The City of Angels is stolen-car hell. But the mean streets just got a lot meaner for bad guys. On patrol with the LAPD's high-speed plate-reading network.
By David Downs
Ding! Ding! Ding! Ding! I'm riding in the backseat of an LAPD cruiser, and it sounds like the inside of a giant slot machine. As officer Christine Labriola speeds down the side streets of LA's notorious Rampart district, a Dell laptop mounted on the Crown Victoria's dashboard chimes intermittently. A picture of each car we pass is displayed on the screen until the next car appears.
We're hunting for stolen vehicles using the LAPD's new tech toy: a digital license plate reader. The $20,000 system consists of two sets of cameras mounted on the squad car's roof, two more pointing out the rear window, a processing system in the trunk, and the Dell on the dash. Each Ding! means the LPR has processed a plate, checking it against the department's hot list of 123,000 stolen autos and outstanding warrants. As fast as Labriola can gun it through the littered streets, the Dell keeps pace. We pass an idling Chevy Impala. Ding! It appears on the screen. An ancient jalopy stripped to its axles sits near the curb. Ding! And up it pops.
"In the old way of doing business," Labriola says, gesturing out the window, "I'd see a suspect car like this one, an older import, and say to Ryan, 'Four-Zebra-Zebra-Nancy-Seven-Two-Five.'" Riding shotgun, officer Ryan Nguyen continues the old-school demonstration, tapping 4ZZN725 into a mobile data terminal mounted near his left knee. The device dials headquarters and checks the list. Nada. "We call it 'playing the stolen-car lotto,'" Nguyen says.
Los Angeles is the auto-theft capital of the US: 73,071 cars were reported stolen in 2004. Still, the chances of a random car on the street turning out to be hot - or driven by someone with an outstanding warrant - are boringly low.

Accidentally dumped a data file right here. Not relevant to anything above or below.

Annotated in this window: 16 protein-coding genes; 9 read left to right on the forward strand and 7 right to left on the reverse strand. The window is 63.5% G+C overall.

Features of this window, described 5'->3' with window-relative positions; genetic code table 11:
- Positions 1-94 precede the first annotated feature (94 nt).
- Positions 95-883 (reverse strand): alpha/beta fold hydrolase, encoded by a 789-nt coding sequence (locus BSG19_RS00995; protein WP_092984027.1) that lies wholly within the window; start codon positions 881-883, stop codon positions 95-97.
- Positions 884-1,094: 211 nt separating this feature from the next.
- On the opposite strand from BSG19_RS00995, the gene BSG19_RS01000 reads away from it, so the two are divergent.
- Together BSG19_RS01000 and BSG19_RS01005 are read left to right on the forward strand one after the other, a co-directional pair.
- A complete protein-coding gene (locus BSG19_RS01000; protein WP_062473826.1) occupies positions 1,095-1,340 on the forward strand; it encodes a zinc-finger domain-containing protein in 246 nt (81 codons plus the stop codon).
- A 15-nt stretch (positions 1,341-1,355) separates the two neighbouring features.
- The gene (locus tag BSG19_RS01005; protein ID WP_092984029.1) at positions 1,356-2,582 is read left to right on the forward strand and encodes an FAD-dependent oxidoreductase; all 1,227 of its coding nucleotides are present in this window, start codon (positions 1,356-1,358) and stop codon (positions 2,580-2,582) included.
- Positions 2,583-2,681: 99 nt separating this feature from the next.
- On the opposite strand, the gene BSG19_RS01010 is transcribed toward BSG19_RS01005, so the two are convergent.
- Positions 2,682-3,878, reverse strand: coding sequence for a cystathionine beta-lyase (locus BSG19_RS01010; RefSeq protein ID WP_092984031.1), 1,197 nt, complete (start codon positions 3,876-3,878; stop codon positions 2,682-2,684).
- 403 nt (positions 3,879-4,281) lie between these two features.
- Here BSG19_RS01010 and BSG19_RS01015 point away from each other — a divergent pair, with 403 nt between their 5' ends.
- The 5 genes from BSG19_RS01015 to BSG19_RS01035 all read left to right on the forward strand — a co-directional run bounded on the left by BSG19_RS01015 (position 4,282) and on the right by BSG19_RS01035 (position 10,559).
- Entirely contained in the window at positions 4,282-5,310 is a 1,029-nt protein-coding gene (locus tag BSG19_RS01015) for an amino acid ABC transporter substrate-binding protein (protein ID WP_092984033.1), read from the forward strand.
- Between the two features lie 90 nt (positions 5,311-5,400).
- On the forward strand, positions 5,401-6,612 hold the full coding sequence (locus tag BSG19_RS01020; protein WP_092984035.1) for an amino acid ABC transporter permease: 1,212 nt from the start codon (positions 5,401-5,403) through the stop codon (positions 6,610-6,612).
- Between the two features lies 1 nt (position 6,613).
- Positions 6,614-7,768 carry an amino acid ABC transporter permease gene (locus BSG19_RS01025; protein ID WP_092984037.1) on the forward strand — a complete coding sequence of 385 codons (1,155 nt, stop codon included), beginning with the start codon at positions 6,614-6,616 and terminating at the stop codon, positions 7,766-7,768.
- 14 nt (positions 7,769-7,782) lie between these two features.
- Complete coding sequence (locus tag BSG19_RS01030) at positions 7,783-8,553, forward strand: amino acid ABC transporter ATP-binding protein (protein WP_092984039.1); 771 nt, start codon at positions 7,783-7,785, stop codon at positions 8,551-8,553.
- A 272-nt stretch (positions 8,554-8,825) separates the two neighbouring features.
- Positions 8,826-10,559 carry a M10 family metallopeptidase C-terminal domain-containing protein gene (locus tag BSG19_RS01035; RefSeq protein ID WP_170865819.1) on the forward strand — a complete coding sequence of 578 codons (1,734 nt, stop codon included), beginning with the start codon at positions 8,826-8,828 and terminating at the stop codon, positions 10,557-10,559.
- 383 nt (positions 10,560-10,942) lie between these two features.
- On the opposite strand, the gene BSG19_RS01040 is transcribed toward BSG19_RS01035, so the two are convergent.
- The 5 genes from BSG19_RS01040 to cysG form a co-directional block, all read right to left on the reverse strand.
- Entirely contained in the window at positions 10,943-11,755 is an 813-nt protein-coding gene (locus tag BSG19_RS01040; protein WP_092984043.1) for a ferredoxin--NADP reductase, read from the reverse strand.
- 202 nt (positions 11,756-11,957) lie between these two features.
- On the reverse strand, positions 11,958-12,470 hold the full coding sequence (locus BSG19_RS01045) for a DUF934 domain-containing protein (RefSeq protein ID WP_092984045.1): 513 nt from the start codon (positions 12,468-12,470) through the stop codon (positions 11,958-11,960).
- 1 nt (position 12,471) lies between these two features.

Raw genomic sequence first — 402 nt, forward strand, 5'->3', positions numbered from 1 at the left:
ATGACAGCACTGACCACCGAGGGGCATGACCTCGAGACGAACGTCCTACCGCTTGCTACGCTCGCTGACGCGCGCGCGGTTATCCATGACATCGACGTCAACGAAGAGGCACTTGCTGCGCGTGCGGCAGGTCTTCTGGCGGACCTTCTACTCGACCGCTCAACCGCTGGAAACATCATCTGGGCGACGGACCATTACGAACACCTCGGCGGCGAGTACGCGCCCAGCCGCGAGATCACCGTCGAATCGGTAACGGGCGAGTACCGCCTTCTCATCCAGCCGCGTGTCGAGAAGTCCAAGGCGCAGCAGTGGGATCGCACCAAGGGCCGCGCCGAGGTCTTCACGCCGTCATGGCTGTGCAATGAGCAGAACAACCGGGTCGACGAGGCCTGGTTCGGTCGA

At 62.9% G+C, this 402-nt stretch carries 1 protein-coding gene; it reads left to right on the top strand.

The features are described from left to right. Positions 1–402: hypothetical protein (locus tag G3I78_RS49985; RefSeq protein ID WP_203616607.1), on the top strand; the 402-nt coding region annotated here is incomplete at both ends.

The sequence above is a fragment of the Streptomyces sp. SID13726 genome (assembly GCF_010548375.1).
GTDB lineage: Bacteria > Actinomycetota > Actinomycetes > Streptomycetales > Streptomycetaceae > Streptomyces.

"If you played the lotto all shift, you might type in 100 plates and get nothing," Labriola says. But their electronics-laden cruiser typically processes 12 plates a minute. (It can handle up to 240 plates a minute, but the officers never encounter that many cars in such a short time.) As a result, Labriola and Nguyen are finding an average of three stolen cars a day, leading to roughly 12 arrests a month (their personal record is six cars and two busts in a day). They're essentially doing the work of 10 pre-LPR patrol cops.
We take a right near MacArthur Park, and the Dell suddenly changes its tune. A red Toyota freezes on the screen, and a robotic voice chirps, "Stolen vehicle. Stolen vehicle."
Four two-person teams are testing digital license plate recognition setups for the LAPD. The systems were supplied by four different companies - AutoVu, Civica, PIPS Technology, and Remington-Elsag - each of which hopes to sign the department to an exclusive contract. Trials have been running since early 2005, and the results are striking: So far, the readers have spotted 200 stolen cars and led to 60 arrests. In its first few days on the job, a handheld LPR that officers were using in a Topanga mall parking lot before Christmas identified 17 stolen cars, resulting in six arrests. That's a lot: Patrol officers receive an award if they nab six car thieves in a single year.
The numbers are so impressive that the department has decided to spend $250,000 in a bulk deal to outfit 19 cruisers by summer (it hasn't picked a supplier yet). It's a tiny portion of the LAPD's 1,500-vehicle fleet, but officials say that's only the beginning. "This is a big piece of the force's push into the 21st century," says commander Charlie Beck, a 28-year veteran and assistant director of the Office of Operations. "It will have as dramatic an effect on police work as the radio did in the '40s and '50s."